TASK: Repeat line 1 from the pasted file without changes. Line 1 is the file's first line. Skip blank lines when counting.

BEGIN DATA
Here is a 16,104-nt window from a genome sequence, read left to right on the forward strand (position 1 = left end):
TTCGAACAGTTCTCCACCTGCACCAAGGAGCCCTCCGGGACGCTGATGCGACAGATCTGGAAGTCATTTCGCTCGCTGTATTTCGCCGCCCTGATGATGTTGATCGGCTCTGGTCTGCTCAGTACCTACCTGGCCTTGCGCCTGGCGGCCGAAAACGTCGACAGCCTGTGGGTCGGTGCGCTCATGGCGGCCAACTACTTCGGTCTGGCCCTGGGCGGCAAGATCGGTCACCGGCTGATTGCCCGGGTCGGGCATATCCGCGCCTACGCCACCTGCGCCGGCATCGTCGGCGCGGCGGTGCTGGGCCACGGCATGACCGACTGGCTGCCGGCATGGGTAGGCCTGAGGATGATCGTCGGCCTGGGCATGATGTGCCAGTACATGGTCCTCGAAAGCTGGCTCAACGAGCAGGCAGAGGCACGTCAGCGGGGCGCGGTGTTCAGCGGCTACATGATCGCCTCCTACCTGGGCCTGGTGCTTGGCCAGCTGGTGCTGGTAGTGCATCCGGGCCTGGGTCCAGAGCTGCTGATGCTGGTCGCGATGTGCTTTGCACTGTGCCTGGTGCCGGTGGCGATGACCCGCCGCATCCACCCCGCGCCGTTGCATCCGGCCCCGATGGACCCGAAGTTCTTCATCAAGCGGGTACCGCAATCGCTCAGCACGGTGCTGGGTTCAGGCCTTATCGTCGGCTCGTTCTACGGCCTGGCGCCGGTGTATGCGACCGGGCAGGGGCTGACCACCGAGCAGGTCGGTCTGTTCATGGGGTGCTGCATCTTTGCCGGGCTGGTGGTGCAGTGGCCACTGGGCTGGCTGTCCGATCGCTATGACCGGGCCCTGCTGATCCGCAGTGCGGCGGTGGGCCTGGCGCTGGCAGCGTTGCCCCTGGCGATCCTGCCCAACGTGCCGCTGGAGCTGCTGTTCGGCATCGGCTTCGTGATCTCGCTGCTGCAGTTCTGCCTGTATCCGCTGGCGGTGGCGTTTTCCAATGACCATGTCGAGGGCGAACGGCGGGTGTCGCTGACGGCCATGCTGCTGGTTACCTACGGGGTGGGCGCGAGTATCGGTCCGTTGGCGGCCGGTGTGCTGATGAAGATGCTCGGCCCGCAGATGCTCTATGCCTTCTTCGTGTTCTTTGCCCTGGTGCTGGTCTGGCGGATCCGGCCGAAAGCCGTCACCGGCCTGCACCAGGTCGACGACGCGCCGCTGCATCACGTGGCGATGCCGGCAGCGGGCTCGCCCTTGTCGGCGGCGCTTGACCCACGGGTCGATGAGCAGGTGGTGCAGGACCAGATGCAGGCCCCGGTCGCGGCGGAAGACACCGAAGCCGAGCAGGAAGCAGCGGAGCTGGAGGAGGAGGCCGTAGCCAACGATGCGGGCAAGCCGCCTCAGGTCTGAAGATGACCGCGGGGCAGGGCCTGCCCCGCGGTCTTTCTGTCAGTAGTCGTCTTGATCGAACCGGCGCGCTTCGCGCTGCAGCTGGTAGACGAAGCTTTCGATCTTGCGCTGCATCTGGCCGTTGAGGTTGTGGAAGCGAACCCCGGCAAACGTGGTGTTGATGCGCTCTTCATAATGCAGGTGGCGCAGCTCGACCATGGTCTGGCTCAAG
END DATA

Here is a 16,104-nt window from a genome sequence, read left to right on the forward strand (position 1 = left end):